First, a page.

Another sign of his immense success is his growing collection of six- and seven-figure-priced cars. His McLaren 650S (or are there two of them?), a BAC Mono, which deadmau5 told the BBC “is kind of like a street-legal Formula 3 car”; a McLaren P1; a Bentley Continental GT Supersports; a custom Jeep Rubicon; a Range Rover; a Honda Fit; and a signature model Ferrari that Zimmerman had transformed into a “Purrari,” which he drove in the transcontinental Gumball Rally race.

But bling accumulation is only one measure of deadmau5’s popularity. The 2012 Rolling Stone magazine cover boy is easily the most recognized figure in electronic dance music (EDM) history, both for his music – a multiple Beatport and JUNO Award-winning, Grammy-nominated mix of progressive house, techno, trance and repetitive beats – and for creating a memorable visual presence in a usually faceless genre.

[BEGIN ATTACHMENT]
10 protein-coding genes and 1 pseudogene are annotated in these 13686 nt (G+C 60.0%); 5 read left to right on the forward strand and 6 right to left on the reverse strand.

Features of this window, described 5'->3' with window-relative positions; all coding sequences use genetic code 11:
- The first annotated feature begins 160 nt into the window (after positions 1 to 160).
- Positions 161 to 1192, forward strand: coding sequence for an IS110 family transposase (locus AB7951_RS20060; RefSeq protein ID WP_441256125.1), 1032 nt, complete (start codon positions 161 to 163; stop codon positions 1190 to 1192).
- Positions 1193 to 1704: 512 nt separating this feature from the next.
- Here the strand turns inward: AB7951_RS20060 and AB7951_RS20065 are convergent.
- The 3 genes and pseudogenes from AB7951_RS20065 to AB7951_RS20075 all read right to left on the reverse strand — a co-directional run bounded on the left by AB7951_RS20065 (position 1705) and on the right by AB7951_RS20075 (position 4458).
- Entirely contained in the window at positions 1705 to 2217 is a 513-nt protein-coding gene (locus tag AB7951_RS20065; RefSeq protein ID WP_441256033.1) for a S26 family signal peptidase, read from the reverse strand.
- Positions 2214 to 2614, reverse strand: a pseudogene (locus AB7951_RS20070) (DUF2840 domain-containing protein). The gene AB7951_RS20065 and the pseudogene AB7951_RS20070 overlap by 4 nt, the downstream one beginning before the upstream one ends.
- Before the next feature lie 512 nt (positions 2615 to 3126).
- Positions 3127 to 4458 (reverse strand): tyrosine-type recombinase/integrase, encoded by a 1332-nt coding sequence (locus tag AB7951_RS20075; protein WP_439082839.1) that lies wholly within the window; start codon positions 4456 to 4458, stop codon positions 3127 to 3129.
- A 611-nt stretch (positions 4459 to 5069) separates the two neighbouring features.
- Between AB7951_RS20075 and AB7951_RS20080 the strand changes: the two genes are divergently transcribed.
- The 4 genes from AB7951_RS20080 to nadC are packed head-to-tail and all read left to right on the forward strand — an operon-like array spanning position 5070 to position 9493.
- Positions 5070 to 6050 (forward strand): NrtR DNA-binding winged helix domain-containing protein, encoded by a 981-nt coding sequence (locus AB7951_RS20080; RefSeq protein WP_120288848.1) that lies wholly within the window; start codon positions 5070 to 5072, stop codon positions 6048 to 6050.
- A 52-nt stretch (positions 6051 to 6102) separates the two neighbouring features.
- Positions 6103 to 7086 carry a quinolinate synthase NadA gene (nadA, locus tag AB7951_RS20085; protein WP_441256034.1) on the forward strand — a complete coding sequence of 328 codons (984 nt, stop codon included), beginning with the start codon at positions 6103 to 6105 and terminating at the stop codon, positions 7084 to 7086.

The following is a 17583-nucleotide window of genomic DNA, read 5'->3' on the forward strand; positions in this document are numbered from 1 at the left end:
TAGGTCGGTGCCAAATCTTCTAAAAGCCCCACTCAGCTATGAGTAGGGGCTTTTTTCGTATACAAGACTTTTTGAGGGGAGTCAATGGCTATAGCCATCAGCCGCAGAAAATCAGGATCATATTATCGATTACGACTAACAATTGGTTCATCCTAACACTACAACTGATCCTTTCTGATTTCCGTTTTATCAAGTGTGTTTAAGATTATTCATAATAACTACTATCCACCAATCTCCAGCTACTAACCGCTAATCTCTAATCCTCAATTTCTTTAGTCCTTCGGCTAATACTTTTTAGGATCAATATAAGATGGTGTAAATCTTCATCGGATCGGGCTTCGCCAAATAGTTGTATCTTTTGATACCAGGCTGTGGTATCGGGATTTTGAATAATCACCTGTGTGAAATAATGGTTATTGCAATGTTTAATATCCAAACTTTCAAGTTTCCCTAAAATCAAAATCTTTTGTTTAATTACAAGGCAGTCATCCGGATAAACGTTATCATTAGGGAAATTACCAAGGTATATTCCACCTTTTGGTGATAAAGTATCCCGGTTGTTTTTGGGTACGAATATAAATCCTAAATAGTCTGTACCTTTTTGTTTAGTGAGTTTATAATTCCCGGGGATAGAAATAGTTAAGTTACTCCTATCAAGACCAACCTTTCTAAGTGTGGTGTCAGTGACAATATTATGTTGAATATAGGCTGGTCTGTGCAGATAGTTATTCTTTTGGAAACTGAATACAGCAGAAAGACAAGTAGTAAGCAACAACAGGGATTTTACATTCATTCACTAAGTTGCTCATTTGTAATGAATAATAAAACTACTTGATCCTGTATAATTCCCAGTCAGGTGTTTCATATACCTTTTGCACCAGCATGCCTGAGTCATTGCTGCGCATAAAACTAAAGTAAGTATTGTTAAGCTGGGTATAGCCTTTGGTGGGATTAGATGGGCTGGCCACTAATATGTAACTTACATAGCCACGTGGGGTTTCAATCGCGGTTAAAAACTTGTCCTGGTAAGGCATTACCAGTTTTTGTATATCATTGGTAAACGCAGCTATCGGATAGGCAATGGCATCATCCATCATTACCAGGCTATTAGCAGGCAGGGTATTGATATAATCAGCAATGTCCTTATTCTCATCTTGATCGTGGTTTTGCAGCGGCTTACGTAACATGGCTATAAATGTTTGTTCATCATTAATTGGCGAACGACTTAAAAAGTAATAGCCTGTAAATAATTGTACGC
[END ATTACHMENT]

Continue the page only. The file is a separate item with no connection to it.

Zimmerman performs in his electronically-illuminated mau5head, a piece of headgear that remotely resembles a blissed-out Mickey Mouse. When the folks at Disney noticed, they requested that the United States Patent and Trademark Office investigate its stature as a trademark.

Laced with LED lights that react to the music he’s performing live, this ingenious signature has enabled Zimmerman to bridge the gap between underground and mainstream recognition. He’s hip enough that EDM lovers hunger for his next release, and cool enough that a cameo in a mainstream TV series like Gossip Girl or CSI doesn’t damage his street cred.